Educational research studies show that 83% of human learning occurs visually, 11% through hearing, and 1.5% through touch. For those of us who feel addicted to our smartphones and other gadgets, perhaps we can justify our obsession by believing that this technology helps us grasp new concepts, forge connections, and learn about the world around us.
Of course, Apple has a mission to keep moving forward (and to give us reasons to buy new gadgets), which means it’s not surprising this innovative company continually files for technological patents. Towards the end of January, Apple was granted 39 different patents. These patents cover the company’s built-in camera facial recognition technology used to unlock devices, their iPad Pro smart keyboard connector, a 3D printing method that would allow products to be colored after printing, their Maps for CarPlay app with turn-by-turn navigation, their iPhone X design, and more.
Apple also filed a patent back in December pertaining to long-range wireless charging that would prioritize a certain order of devices when more than one Apple product has a low battery. A month earlier, Apple filed a patent for a yet-unnamed foldable device that can be “opened and closed by a book” with a flexible display, according to the U.S. Patent and Trademark Office. Whether these latter two patents will be granted is not yet known.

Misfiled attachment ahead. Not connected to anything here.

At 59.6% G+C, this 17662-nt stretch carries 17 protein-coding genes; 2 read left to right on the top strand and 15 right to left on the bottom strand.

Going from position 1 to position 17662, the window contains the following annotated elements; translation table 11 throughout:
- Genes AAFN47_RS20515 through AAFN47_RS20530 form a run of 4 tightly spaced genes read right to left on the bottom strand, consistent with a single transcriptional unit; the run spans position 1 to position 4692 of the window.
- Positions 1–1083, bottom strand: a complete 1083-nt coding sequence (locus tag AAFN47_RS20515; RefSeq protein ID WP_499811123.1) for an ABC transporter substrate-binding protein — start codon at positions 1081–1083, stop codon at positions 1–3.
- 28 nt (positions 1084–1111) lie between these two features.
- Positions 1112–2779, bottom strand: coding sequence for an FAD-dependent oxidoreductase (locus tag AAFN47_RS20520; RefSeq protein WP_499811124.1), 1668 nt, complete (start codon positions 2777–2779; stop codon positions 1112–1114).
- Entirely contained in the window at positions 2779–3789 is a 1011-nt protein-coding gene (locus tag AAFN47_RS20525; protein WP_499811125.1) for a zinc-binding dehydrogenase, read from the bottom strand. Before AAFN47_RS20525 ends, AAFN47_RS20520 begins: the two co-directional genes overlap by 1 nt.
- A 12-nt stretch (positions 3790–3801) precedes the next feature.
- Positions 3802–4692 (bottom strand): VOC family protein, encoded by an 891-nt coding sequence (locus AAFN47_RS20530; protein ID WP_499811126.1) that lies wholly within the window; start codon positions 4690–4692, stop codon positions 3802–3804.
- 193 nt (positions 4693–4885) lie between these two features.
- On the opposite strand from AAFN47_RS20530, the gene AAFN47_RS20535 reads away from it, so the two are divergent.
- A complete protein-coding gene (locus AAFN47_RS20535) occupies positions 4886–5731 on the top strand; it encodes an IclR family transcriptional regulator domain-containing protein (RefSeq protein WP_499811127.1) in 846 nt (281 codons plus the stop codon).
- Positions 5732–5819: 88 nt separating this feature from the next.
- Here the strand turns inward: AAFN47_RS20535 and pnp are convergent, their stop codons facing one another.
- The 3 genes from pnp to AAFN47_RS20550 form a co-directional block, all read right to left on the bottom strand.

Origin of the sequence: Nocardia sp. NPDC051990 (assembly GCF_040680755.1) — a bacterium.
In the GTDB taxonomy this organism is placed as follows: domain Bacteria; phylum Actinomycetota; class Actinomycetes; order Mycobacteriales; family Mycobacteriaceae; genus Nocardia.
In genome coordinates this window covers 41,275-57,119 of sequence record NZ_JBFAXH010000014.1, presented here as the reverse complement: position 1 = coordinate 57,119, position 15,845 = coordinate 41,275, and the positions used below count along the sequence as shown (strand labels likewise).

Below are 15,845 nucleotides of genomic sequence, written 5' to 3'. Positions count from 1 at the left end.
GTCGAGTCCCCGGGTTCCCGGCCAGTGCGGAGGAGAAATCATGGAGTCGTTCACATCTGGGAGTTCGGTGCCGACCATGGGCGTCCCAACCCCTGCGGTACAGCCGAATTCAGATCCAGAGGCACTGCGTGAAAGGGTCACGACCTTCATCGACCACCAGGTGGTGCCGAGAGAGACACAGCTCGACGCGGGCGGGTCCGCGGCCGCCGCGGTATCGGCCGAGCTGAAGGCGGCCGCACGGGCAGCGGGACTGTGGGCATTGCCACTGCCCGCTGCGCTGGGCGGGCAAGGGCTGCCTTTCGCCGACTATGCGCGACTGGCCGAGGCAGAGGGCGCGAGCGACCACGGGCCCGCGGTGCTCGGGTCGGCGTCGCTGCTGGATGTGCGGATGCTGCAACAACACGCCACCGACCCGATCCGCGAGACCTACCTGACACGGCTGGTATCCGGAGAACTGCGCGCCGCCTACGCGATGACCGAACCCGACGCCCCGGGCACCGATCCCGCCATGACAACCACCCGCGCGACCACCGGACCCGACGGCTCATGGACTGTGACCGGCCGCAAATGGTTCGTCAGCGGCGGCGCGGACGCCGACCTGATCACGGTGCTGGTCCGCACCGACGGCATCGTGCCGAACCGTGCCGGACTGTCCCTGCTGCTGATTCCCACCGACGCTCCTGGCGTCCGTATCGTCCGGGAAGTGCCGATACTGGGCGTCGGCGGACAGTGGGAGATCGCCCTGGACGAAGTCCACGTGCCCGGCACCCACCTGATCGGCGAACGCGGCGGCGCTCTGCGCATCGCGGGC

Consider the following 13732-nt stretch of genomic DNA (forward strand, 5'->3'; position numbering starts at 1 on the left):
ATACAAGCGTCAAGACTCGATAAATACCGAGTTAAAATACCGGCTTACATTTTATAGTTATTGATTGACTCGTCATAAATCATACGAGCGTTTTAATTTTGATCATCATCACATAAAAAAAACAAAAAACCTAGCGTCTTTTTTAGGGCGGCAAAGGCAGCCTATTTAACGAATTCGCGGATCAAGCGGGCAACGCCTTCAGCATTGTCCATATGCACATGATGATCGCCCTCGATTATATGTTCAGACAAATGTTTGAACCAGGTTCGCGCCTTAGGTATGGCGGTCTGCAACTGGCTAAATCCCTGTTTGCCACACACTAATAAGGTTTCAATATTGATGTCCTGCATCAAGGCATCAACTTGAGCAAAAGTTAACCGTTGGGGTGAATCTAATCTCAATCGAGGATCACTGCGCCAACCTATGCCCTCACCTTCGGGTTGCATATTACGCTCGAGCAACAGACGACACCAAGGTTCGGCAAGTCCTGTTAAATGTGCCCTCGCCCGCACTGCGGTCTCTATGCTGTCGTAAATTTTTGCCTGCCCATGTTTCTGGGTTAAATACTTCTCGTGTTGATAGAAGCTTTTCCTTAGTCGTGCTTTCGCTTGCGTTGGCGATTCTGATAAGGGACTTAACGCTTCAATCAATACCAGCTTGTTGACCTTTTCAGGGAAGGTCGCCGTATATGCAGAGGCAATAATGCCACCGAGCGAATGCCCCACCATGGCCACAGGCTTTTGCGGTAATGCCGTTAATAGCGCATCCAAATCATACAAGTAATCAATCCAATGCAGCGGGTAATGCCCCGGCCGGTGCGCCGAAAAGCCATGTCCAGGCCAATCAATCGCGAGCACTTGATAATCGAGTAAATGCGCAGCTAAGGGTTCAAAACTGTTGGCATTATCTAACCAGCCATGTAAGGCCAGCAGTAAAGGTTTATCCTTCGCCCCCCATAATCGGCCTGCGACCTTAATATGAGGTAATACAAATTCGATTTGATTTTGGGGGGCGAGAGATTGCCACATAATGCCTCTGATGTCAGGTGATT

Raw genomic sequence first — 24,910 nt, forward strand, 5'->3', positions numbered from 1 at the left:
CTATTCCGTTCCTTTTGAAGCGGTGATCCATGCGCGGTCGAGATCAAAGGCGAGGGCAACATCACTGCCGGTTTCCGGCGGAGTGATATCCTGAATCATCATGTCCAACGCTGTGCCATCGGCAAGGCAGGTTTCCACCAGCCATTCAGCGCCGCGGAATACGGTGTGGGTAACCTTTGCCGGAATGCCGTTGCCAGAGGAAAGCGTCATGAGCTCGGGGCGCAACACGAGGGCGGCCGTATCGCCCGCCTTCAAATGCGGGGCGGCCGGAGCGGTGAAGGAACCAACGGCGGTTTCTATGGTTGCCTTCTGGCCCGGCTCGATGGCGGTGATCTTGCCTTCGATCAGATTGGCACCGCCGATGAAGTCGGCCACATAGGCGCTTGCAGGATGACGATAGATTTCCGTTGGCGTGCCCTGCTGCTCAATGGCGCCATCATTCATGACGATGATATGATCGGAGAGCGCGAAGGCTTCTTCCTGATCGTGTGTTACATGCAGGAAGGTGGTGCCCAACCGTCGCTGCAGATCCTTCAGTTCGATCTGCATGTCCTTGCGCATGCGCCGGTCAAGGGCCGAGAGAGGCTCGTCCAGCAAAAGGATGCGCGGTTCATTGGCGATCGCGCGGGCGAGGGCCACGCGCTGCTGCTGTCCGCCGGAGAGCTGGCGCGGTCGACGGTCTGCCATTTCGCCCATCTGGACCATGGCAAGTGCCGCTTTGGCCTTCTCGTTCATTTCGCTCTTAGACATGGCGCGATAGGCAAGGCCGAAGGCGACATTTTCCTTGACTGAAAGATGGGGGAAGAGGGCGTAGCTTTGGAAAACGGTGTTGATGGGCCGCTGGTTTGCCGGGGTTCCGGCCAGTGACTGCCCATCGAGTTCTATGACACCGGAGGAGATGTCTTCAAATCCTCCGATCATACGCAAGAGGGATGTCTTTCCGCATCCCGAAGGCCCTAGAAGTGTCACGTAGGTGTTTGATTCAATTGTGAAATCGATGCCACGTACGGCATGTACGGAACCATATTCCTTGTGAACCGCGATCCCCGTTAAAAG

Utility patents protect inventions like these for 20 years (compared to design patent, which is used for creations like unique packaging, which protects for only 14 years) and it’s clear that the company behind our favorite devices stays on top of these protections. Apple filed 2,229 patents last year and is seen as one of the most ingenious companies in the nation.
But despite the fact the company is stepping up its game, it still didn’t cement its place on the list of top 10 companies with the most patents in 2017. They did get close, nabbing the number 11 spot, but they still pale in comparison to other corporations like IBM, Samsung, Intel, and Canon KK. That said, Apple was way ahead of Facebook, Uber, Yahoo, and even Tesla. But that last example reflects Elon Musk’s distaste for the patent system rather than a lack of innovation.
There are a lot of companies hurrying to patent their inventions just so they can have the potential to win a lucrative court case against another organization. But with a company like Apple, you can’t blame them for protecting their products. And if nothing else, applications released by the U.S. Patent and Trademark Office can give tech-savvy consumers a taste of what they might soon see on store shelves.